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Utilities can improve grid reliability by harnessing IoT data for remote diagnostics and predictive maintenance of assets in the field, thereby minimizing possible downtime and operating costs.
Fremont, CA: Dependable and safe wireless networking is important to utilities for a number of reasons. For instance, connectivity is vital to the creation of creative Internet of Things (IoT) applications that can help utilities increase operational efficiency, enhance customer interaction, incorporate renewable energy resources, and also provide efficient and sustainable energy services to their customers.
Dream of smart meters and smart grids. These infrastructure developments – which enable utilities to deliver energy to consumers more efficiently, boost customer engagement, and increase grid resilience – are simply not possible without reliable connectivity. For example, IoT data can be used to build a self-healing grid that auto-identifies outages and changes the distribution of energy accordingly. In the same way, utilities can improve grid reliability by harnessing IoT data for remote diagnostics and predictive maintenance of assets in the field, thereby minimizing possible downtime and operating costs.
Moreover, stable connectivity will only become more essential as power generation continues to diversify into areas such as wind and solar. Without access, utilities cannot obtain real-time data on these energy sources required to keep energy supply and demand balanced on their grids. Utilities will need connectivity to handle customer-based energy storage systems, generators and other distributed energy infrastructure (DERs).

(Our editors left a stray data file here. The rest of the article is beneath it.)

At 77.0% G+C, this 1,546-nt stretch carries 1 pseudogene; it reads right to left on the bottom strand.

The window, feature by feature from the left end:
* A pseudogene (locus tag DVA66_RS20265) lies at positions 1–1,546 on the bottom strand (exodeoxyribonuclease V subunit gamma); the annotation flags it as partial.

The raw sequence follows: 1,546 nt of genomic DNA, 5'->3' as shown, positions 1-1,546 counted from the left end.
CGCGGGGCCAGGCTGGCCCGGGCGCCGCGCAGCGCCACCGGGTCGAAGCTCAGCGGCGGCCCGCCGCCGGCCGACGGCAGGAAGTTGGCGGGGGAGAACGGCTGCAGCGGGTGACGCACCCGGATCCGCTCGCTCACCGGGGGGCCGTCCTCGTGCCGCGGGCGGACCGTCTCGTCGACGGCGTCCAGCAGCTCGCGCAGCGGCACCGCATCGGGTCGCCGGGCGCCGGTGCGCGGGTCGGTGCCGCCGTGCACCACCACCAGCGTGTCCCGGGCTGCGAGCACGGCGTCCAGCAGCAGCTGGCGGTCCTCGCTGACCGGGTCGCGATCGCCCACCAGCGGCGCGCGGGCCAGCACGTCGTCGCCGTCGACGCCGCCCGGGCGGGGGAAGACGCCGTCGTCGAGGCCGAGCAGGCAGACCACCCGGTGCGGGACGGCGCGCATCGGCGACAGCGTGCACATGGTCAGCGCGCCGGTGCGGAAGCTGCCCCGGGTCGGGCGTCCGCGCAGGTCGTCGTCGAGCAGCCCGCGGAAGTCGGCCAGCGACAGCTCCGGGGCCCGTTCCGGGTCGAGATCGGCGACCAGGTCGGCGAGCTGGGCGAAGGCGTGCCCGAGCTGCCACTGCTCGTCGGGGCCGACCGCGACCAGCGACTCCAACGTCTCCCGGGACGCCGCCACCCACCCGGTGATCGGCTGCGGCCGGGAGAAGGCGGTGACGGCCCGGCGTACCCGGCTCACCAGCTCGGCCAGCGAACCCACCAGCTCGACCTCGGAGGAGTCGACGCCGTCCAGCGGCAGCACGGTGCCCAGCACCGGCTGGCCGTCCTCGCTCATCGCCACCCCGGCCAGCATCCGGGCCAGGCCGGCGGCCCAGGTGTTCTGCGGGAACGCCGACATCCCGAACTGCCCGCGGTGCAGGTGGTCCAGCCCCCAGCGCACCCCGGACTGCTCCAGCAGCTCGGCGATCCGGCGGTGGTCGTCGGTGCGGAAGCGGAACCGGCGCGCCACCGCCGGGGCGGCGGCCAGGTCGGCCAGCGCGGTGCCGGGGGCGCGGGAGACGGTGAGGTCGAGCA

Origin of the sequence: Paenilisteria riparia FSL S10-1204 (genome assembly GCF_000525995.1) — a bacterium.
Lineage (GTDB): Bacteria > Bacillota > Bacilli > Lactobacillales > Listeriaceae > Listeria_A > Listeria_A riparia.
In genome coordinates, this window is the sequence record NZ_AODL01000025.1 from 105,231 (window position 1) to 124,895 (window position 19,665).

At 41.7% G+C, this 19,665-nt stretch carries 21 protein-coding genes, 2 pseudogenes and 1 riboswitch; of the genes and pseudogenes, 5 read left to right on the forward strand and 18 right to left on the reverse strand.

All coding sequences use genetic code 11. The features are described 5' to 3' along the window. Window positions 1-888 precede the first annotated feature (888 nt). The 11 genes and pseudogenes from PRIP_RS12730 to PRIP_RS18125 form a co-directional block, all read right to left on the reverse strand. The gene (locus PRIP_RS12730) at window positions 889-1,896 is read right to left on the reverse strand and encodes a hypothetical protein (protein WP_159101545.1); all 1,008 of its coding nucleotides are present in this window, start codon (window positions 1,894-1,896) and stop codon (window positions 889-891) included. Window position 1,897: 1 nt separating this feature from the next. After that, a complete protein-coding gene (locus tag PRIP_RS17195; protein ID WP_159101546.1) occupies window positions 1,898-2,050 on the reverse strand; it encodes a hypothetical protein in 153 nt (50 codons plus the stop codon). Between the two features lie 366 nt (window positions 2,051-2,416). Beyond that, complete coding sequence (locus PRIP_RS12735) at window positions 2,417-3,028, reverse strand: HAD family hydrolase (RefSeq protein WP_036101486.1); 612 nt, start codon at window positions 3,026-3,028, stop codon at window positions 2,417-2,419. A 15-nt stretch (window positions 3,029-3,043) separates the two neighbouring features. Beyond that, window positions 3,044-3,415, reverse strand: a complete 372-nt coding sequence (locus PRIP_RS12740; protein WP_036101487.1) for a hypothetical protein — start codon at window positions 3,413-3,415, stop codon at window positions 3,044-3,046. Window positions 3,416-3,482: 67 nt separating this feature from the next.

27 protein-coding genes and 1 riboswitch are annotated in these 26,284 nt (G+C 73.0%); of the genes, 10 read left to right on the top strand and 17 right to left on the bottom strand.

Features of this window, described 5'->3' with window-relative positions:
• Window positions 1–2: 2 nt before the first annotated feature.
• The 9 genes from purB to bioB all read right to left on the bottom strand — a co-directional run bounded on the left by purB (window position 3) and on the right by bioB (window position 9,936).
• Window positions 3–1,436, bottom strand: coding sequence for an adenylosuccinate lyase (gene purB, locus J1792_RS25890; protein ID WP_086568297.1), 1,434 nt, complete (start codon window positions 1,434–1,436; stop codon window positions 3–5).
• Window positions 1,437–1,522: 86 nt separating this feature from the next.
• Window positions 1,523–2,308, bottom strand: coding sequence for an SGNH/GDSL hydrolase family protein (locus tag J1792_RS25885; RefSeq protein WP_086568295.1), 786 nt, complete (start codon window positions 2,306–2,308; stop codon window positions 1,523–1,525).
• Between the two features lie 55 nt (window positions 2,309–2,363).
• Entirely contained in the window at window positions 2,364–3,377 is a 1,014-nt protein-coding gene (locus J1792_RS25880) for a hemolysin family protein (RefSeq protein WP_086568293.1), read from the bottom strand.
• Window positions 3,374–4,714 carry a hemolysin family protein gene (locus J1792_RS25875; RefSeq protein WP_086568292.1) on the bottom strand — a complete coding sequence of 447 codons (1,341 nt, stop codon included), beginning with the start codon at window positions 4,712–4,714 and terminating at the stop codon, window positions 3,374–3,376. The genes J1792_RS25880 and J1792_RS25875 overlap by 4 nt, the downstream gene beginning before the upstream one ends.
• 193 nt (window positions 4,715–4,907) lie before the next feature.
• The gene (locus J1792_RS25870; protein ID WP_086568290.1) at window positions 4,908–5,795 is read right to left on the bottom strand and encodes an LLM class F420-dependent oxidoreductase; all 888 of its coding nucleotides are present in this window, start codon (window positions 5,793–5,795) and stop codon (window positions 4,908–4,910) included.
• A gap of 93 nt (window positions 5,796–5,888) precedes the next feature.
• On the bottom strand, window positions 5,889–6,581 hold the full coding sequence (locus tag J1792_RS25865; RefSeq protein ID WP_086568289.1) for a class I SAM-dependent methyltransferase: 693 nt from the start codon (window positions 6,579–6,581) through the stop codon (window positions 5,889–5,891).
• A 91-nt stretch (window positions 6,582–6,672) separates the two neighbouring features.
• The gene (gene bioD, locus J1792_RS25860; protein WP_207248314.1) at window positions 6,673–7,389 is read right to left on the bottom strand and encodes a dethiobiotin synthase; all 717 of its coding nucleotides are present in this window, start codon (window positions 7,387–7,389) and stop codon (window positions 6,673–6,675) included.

Why Utilities Look at Private LTE for Connectivity
When we talk about "private LTE," what exactly are we talking about? Private LTE networks are using the Long-Term Evolution (LTE) technology. The technology has long been introduced by mobile network operators (MNOs) to provide customers with reliable, high bandwidth and wide coverage. It's not only for MNOs, though: now it's also open to utilities in private form. Today, utilities can create their own private LTE networks, independent of MNOs, with cell sites and core network infrastructure dedicated to their usage and unique needs.
Having a private LTE network provides utilities a range of important advantages – compliance with global standards, reliability, control and expense.
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